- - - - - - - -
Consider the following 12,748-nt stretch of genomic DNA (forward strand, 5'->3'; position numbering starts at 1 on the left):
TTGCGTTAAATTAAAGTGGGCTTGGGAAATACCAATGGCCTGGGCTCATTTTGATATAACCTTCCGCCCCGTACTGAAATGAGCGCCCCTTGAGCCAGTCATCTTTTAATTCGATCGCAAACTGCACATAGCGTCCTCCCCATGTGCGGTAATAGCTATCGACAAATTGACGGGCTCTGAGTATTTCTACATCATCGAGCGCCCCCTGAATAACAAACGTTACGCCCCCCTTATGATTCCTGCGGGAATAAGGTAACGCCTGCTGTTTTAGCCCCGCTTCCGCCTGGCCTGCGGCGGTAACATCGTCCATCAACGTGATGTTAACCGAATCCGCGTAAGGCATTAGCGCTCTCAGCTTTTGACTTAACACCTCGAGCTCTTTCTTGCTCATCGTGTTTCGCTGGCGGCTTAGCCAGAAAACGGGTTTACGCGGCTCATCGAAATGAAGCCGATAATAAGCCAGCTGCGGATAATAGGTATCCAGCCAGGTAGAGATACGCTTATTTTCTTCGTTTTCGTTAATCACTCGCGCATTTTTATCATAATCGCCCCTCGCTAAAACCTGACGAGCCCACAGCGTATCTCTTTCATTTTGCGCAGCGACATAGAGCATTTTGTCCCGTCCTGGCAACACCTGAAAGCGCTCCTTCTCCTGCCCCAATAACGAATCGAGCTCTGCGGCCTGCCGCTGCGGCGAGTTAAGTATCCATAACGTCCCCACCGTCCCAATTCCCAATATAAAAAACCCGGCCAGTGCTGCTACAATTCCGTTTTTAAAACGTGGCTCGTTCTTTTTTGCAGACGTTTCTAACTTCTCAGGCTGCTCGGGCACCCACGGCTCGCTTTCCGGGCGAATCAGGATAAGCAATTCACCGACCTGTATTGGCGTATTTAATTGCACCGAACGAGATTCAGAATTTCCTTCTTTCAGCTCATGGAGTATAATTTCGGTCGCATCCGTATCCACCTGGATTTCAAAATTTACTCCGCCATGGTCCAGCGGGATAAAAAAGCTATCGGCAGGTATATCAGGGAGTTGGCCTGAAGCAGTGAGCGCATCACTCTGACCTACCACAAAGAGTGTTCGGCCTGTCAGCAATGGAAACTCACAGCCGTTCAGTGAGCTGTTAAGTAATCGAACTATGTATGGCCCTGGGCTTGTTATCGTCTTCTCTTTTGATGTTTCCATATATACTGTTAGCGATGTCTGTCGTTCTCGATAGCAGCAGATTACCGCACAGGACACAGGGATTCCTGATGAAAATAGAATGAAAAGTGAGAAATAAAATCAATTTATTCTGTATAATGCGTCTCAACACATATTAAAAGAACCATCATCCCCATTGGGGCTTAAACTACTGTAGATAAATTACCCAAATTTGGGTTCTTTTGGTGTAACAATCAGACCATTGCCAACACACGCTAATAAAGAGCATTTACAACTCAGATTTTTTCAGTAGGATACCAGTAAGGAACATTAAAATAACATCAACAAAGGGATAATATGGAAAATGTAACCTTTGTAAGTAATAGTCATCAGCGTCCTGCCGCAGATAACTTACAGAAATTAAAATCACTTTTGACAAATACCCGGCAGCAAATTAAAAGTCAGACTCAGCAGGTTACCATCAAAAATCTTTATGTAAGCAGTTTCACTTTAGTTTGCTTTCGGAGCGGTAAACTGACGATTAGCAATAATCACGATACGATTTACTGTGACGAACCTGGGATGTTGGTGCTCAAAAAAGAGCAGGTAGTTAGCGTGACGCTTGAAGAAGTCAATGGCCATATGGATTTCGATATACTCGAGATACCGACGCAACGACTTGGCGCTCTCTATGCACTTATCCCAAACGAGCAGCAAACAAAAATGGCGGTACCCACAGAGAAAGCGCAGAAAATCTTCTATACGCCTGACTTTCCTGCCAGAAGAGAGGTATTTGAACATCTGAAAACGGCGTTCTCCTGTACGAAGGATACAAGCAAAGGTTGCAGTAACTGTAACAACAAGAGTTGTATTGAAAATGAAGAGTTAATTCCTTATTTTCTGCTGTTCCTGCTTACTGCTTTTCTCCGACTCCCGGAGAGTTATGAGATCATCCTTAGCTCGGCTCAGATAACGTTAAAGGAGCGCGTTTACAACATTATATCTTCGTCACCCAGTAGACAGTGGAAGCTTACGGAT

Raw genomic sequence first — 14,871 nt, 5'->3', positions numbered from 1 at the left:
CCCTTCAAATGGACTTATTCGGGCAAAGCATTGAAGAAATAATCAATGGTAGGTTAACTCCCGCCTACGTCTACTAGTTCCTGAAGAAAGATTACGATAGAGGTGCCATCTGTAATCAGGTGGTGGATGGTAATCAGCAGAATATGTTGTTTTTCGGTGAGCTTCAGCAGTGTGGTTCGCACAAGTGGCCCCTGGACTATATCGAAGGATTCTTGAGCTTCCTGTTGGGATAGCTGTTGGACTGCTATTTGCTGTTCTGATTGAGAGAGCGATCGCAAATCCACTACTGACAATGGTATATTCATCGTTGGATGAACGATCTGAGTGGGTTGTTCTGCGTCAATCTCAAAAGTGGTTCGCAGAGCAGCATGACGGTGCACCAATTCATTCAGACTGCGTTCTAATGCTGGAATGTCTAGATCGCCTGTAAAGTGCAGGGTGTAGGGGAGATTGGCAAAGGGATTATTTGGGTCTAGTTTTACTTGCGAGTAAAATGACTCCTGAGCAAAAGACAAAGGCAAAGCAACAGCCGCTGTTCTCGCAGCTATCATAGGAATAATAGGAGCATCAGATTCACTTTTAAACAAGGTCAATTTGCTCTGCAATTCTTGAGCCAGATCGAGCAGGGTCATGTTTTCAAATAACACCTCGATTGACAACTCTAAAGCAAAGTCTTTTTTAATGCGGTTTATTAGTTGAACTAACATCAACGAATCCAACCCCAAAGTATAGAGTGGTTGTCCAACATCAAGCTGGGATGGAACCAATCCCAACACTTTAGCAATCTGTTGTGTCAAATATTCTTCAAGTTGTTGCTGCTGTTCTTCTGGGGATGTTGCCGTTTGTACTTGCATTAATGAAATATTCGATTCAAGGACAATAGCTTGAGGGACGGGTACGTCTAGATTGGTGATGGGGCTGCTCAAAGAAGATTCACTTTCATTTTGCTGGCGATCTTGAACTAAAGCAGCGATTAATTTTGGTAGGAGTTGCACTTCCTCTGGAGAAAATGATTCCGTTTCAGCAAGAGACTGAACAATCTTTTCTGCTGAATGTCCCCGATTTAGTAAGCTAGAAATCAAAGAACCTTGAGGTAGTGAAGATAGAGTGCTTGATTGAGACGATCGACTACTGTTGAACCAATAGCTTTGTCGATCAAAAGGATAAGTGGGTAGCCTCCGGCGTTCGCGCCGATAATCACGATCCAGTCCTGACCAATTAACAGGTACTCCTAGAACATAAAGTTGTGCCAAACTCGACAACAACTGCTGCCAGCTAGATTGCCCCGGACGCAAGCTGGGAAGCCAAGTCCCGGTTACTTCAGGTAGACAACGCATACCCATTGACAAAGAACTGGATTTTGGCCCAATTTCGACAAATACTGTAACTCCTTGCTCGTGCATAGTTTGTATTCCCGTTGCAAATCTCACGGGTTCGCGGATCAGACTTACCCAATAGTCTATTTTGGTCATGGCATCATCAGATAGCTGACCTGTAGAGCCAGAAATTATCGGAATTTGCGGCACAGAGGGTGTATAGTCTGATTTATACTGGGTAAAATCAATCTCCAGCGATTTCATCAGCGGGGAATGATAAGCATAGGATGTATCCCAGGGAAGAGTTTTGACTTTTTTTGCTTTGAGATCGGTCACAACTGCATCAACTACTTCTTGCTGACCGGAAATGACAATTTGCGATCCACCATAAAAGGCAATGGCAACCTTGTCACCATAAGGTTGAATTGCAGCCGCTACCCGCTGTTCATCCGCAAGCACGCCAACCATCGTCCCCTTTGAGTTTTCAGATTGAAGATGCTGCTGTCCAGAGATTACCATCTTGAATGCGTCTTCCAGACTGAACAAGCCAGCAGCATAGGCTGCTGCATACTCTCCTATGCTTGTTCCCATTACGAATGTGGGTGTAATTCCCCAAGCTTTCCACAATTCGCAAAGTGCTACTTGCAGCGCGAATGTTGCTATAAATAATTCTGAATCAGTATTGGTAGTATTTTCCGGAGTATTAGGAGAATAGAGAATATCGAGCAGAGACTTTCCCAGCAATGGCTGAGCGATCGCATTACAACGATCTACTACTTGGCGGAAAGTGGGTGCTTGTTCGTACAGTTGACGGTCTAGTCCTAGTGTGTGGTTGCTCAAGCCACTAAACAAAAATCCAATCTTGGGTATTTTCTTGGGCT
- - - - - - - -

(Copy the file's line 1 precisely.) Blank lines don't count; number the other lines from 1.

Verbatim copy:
Consider the following 12,748-nt stretch of genomic DNA (forward strand, 5'->3'; position numbering starts at 1 on the left):